How to analyze newspaper language

Here you can see that the most frequent and common bigram over the years is ‘year old’. But what does it mean? In what context was it used? Sadly, frequency plots can only take us thus far. They mostly fail to inform about the context. This was my brick wall! For a moment, I thought, its 2 O’ Clock in the morning let me go to sleep.

How to analyze newspaper language

But then I remembered Randy Pausch :

For analysing a newspaper article, there is a key yet simple structure that should be easy for you to follow:

Firstly, you will want to identify G.A.P within your introduction (this stands for genre, audience and purpose). Your introduction should be relatively brief, but hit all the points of G.A.P as this will help you also to identify further features of the text. Similarly, the conclusion should also be brief, but certain, addressing all these points again.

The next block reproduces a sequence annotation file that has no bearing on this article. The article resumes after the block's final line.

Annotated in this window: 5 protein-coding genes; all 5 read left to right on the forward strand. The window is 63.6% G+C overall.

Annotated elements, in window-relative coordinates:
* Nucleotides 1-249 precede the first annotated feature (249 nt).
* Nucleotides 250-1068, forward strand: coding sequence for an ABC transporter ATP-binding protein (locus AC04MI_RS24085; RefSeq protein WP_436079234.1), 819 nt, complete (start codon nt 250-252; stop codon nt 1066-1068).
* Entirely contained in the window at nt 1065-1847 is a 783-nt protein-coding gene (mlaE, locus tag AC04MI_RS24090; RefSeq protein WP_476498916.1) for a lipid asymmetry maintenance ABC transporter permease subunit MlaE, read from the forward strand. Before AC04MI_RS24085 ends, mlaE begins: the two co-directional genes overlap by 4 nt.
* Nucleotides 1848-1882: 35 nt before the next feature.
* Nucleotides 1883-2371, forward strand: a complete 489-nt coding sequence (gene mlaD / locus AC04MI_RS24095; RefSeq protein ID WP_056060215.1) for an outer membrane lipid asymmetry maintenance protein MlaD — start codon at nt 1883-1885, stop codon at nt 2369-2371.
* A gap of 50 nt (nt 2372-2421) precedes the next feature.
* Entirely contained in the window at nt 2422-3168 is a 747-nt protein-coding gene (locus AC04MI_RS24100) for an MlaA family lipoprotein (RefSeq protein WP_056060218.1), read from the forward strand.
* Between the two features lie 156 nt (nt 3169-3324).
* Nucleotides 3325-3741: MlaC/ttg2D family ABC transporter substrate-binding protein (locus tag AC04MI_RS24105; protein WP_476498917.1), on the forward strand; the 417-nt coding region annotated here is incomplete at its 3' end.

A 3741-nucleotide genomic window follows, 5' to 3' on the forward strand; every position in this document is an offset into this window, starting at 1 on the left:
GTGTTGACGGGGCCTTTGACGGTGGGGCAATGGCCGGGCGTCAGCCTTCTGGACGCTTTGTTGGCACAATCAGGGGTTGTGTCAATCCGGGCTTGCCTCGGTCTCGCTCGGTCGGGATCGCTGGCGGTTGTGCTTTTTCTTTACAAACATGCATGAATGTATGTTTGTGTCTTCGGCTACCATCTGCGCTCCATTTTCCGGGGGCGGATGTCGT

Secondly, look at the lexis used, can you identify any semantic fields within the lexis used? Is the lexis aimed to be more formal or informal? Why is there a semantic field running throughout, is the lexis specialised? If so, does it link to the audience?

Thirdly, question the pragmatics of the article, are there any hidden features that perhaps the intended audience may understand? Who are the intended and implied audience for the article?

Finally, grammar is a key aspect of a newspaper article, for example are there declaratives or interrogatives used? Are there a lot of embedded clauses, or an high frequency of punctuation? These are all things you should look for within a text.

Extras that you should include if you have time, especially with a newspaper article is looking at the graphology of a text. This includes any pictures, headlines or pictures that also link to the analysis of the text.